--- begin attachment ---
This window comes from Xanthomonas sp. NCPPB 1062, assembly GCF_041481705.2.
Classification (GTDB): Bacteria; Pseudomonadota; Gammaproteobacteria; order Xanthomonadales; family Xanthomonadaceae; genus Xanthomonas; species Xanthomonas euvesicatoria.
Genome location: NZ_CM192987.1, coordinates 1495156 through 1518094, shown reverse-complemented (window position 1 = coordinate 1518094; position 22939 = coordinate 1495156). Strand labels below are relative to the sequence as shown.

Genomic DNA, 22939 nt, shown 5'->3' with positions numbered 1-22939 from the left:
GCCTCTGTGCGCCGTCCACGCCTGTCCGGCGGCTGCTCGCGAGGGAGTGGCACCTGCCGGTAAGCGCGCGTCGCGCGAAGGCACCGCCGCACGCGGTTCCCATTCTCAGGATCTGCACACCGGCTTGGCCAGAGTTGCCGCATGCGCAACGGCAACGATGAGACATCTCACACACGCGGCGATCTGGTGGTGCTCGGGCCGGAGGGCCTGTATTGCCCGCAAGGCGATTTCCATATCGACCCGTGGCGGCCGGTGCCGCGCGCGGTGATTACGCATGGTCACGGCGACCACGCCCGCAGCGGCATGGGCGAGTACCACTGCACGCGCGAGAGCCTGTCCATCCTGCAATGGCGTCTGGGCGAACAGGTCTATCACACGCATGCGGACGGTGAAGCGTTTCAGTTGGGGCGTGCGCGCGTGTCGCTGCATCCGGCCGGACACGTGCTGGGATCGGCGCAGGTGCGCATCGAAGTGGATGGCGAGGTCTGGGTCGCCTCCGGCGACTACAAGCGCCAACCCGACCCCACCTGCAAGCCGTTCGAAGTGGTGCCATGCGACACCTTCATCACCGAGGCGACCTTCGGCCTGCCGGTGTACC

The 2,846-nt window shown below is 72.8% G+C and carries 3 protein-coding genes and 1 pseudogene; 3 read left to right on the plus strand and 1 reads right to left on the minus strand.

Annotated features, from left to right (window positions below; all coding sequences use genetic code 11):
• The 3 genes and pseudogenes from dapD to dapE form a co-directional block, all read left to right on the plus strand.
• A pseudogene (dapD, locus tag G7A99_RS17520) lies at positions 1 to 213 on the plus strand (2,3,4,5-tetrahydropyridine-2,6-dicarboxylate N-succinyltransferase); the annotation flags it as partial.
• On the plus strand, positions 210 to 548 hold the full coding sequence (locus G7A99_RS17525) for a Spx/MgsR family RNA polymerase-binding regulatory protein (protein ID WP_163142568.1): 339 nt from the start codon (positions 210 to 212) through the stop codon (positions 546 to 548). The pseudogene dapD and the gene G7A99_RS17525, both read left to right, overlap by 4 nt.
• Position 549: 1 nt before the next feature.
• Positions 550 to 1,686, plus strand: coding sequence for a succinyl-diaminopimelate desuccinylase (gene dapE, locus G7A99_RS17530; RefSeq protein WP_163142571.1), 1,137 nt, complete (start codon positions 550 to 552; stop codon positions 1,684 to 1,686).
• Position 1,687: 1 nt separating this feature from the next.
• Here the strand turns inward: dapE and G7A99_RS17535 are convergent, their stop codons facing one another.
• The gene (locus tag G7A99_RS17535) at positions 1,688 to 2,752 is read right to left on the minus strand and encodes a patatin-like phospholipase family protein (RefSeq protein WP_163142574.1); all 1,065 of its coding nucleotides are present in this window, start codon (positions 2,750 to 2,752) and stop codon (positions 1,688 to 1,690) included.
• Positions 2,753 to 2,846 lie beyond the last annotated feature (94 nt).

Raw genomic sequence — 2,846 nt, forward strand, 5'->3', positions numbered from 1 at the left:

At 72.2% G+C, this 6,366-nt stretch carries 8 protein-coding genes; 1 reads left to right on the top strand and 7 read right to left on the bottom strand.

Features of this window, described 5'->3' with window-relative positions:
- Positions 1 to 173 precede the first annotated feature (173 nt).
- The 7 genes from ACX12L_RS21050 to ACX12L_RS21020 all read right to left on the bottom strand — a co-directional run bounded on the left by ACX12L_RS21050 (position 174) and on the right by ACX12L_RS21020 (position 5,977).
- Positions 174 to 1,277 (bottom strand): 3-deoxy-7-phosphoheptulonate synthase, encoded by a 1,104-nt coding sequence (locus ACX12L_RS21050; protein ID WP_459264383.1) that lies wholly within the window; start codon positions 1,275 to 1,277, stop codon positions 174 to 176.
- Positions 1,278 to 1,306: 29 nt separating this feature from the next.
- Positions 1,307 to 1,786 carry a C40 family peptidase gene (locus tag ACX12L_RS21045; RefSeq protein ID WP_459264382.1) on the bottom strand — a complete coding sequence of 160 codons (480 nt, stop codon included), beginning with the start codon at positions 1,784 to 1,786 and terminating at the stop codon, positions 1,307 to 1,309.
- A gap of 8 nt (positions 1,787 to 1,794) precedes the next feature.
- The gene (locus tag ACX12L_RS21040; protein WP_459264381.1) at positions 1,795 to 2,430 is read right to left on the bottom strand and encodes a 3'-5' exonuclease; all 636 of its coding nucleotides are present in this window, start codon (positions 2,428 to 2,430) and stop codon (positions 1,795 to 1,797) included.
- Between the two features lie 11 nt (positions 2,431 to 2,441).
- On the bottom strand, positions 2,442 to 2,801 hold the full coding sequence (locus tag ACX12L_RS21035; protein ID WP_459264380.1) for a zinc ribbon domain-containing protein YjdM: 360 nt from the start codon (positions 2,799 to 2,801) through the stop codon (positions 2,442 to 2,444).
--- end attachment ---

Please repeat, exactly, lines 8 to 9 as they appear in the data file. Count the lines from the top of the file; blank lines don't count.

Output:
• The 3 genes and pseudogenes from dapD to dapE form a co-directional block, all read left to right on the plus strand.
• A pseudogene (dapD, locus tag G7A99_RS17520) lies at positions 1 to 213 on the plus strand (2,3,4,5-tetrahydropyridine-2,6-dicarboxylate N-succinyltransferase); the annotation flags it as partial.